By George Whitely, Stephan & Brady, www.stephanbrady.com
While the grumbling over Facebook's fickle attitude toward privacy settings has escalated into a roar within the social media community, its ever-changing platform indicates good things for B2B companies using the site for marketing purposes.
Facebook programmers are working to make the site more connected to the internet as a whole. The introduction of Open Graph earlier this year allows information to be shared on Facebook from thousands of websites.
The Open Graph protocol enables you to integrate your Web pages into the social graph. Once your pages become objects in the graph, users can establish connections to your pages as they do with Facebook Pages. Based on the structured data you provide via the Open Graph protocol, your pages show up richly across Facebook: in user profiles, within search results and in News Feed. – Facebook
The new Open Graph plug-ins allows you to add social tools to your website including a "Like" button, an activity feed, recommendations, a login button, comments and a live stream.
Adding these plug-ins makes the pages on your site a partial extension of Facebook itself. The "Like" button, for example, turns any of your pages into a Facebook Fan page, with users then sharing the link with their network on Facebook.
With the switch from declaring yourself a "fan" of a page to "liking" a page, the little thumbs-up sign has suddenly gained more power as a marketing tool. By declaring they "like" something, Facebook users share your information with all of their connections and allow them to leave comments. With the Open Graph model, a website can push information (such as special terms or other purchase incentive offers) directly into the newsfeed of everyone who has indicated that they "like" the brand, even without the user having to log into Facebook.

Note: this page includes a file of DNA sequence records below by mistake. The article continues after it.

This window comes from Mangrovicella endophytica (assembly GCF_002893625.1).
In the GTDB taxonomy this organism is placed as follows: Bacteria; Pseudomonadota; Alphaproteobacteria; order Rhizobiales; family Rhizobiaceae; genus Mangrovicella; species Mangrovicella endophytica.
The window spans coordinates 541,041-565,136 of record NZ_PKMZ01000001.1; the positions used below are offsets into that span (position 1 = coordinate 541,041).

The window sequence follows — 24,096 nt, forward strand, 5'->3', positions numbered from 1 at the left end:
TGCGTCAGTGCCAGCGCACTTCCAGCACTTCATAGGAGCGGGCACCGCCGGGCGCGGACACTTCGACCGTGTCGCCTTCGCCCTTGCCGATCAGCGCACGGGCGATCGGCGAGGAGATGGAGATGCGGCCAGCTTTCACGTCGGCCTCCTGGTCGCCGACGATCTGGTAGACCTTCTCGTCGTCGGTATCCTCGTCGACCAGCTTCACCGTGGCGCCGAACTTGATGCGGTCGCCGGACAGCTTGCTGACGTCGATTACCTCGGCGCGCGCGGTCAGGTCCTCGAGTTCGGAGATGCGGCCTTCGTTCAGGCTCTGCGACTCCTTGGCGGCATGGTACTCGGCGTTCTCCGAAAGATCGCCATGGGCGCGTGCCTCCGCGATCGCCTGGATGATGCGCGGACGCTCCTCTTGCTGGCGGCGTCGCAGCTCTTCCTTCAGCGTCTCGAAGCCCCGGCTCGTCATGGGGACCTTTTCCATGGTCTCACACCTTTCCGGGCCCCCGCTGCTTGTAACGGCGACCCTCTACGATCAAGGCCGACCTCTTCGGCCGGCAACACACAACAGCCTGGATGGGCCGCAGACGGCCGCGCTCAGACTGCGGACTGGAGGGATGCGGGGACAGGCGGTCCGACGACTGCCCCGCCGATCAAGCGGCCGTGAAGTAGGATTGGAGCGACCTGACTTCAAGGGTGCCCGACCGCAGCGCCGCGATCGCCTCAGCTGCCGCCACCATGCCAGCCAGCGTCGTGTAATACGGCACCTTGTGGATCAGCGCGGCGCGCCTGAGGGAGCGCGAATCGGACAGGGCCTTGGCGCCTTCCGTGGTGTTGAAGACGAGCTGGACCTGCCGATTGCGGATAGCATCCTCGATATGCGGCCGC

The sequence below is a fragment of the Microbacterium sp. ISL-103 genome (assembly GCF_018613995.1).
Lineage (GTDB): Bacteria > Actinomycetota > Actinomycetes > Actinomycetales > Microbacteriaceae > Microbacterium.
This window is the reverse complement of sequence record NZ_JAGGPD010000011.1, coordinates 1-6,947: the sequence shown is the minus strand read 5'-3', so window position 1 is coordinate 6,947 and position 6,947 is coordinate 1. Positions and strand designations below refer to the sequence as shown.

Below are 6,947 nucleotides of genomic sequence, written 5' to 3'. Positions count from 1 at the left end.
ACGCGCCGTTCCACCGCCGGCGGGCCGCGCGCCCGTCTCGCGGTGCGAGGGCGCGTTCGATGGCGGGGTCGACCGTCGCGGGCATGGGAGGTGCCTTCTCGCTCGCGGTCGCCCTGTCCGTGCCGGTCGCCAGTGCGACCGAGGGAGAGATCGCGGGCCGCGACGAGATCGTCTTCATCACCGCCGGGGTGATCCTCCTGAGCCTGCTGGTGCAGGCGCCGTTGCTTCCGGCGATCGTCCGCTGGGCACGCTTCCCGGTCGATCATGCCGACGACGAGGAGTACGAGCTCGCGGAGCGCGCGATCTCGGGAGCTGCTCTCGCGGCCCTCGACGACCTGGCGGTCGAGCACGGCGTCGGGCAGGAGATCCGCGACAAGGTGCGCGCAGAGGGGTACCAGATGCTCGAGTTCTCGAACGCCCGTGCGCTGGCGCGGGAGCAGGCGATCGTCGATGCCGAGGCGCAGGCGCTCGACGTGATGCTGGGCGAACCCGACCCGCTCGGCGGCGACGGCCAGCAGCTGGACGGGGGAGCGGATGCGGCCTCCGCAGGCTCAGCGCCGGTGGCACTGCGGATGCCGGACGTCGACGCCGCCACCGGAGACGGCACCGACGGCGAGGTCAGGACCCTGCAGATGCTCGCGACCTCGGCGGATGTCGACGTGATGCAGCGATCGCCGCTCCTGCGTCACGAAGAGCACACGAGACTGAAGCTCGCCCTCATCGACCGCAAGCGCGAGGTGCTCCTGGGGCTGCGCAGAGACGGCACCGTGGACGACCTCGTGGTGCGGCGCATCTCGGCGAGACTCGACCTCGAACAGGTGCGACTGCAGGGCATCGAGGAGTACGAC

For the most part, these changes all provide a very valuable resource to marketer's user data:
For every user id, Facebook keeps a log of the IP address that accessed the account, the date and time, and what exactly the user did -- clicking on an advertisement, looking at someone else's profile, posting a photo or sending a message to a friend, etc. – The Washington Post
And there are a lot of users providing data. According to a July 23 article in The Washington Post, Facebook now boasts 500 million users. "This means that more people are on Facebook, which got its start a mere six years ago, than live in the United States, Canada and Mexico combined."
According to Andrew Nusca, a writer for tech and business site ZDNet.com, networks like Facebook will become even more important for the huge amount of data they index. "This is a data game, this is a war over data," Nusca said. "That Facebook knows what you like or don't like… That's why they changed those pages, because they can look it up. They're tags."
As Facebook continues to make changes to its platform (let's face it, we know they will), it will be important to stay on top of what these changes mean for B2B marketers.